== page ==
Mary, Mary, quite contrary,
How does your garden grow?
With silver bells, and cockle shells,
And pretty maids all in a row.
That nursery rhyme from 1744 is not merely a verse recited by children but also guidance for grownups.
How does your garden grow? That depends on many things.
Over 30 years ago, I discovered an exercise developed by Bobb Biehl. It is called A Single Year. Biehl advises going through the activity once a year at a significant time.
For me, I chose my birthday. And for several years, around my birthday (a couple of weeks ago), I sat down quietly with a cup of coffee and answered its questions.
The questions are easy to read and difficult to answer. Who do you want to influence in a year? What do you want to know in a year? Those are questions that scratch the head and dig into the heart.
The point of the exercise is simple. It makes you think about the harvest you will reap within 365 days.
We live in a world of high-speed reaction. It was not always so.
While in graduate school, I preached on Sundays at a little church 30 miles northwest of Abilene, TX. It was tiny (a good crowd was 20). Since it was a farming community, it had farmers.
I learned much from the farmers.
In the winter, he thinks about the following winter. What kind of harvest and how much does he need to pay the bills and make a living? Do you plant maize or wheat? Cotton or sow beans? The decisions will make a difference in many things.
It will change how you plow the field. Seeds cost different amounts and will yield other profits as well.
With that in mind, the spring thaw lets him spring into action.
The apostle Paul said:
Remember this: Whoever sows sparingly will also reap sparingly, and whoever sows generously will also reap generously. (2 Corinthians 9:6)
Sowing and reaping are twins. The sowing creates reaping. And what you sow and how much will determine how you reap.
Think about the cycle of life. I have three thoughts we must ponder.
Think of the harvest, the one year or five years where you want to be. See it, taste it, and describe it in detail. A person who cannot tell what they wish to do with clarity doesn’t know what he truly wants in life.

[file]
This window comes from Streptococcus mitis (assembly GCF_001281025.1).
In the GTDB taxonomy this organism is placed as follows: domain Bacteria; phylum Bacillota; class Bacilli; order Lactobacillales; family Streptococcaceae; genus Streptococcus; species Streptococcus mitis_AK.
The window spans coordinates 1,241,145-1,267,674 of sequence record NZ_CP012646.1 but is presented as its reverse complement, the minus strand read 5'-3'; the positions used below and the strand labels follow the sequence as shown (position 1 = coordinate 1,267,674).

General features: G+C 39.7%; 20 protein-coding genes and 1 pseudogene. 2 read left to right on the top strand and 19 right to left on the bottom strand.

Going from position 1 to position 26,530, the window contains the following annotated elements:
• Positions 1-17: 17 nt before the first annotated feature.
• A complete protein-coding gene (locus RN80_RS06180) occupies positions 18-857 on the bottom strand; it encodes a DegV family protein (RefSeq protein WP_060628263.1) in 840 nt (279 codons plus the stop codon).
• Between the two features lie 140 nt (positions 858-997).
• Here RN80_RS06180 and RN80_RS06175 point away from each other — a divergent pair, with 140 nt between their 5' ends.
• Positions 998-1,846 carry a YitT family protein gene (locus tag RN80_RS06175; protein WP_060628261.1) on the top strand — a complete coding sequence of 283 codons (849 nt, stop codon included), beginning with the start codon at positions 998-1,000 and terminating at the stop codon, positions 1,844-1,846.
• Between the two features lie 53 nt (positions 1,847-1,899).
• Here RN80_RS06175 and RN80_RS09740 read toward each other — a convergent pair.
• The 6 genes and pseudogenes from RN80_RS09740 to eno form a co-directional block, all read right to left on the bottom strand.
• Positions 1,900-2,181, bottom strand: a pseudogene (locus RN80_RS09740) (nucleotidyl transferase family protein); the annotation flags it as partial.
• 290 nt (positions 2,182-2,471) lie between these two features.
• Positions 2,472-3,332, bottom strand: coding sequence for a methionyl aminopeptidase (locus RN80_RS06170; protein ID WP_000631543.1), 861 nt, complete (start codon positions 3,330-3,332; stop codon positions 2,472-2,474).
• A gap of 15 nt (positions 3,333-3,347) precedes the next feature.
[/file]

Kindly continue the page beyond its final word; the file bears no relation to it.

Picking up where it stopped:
Think of the seed. What will it take to make the harvest happen? Influence takes time and a specific name. What is the name and when is the time? If you don’t know what to do, you do nothing.
Think of the sowing. What do you put in today’s schedule that makes life happen? Will your day move you closer to where you need to be? Seeds are what you do each day. What are yours?
It is a fool who thinks he can create the future. But the wise man knows that enough days create the future. The seeds of today are the crop of tomorrow.
Don’t focus on the future but on one and go about sowing seed.
That’s what the Single Year exercise does. Look at a year and do what you need today to make it happen.
What are you going to do?
In 1912, medical missionary Dr. William Leslie went to live and minister to tribal people in a remote corner of the Democratic Republic of the Congo. After 17 years, he returned to the U.S. a discouraged man, believing he failed to make an impact for Christ. He died nine years after his return.
But in 2010, a team led by Eric Ramsey with Tom Cox World Ministries went to a jungle across the Kwilu River from Vanga. They found reproducing churches hidden like glittering diamonds.
All came from the seeds planted by Dr. Leslie.
The harvest happened because someone sowed the seeds.
So, what harvest do you want from your life next year?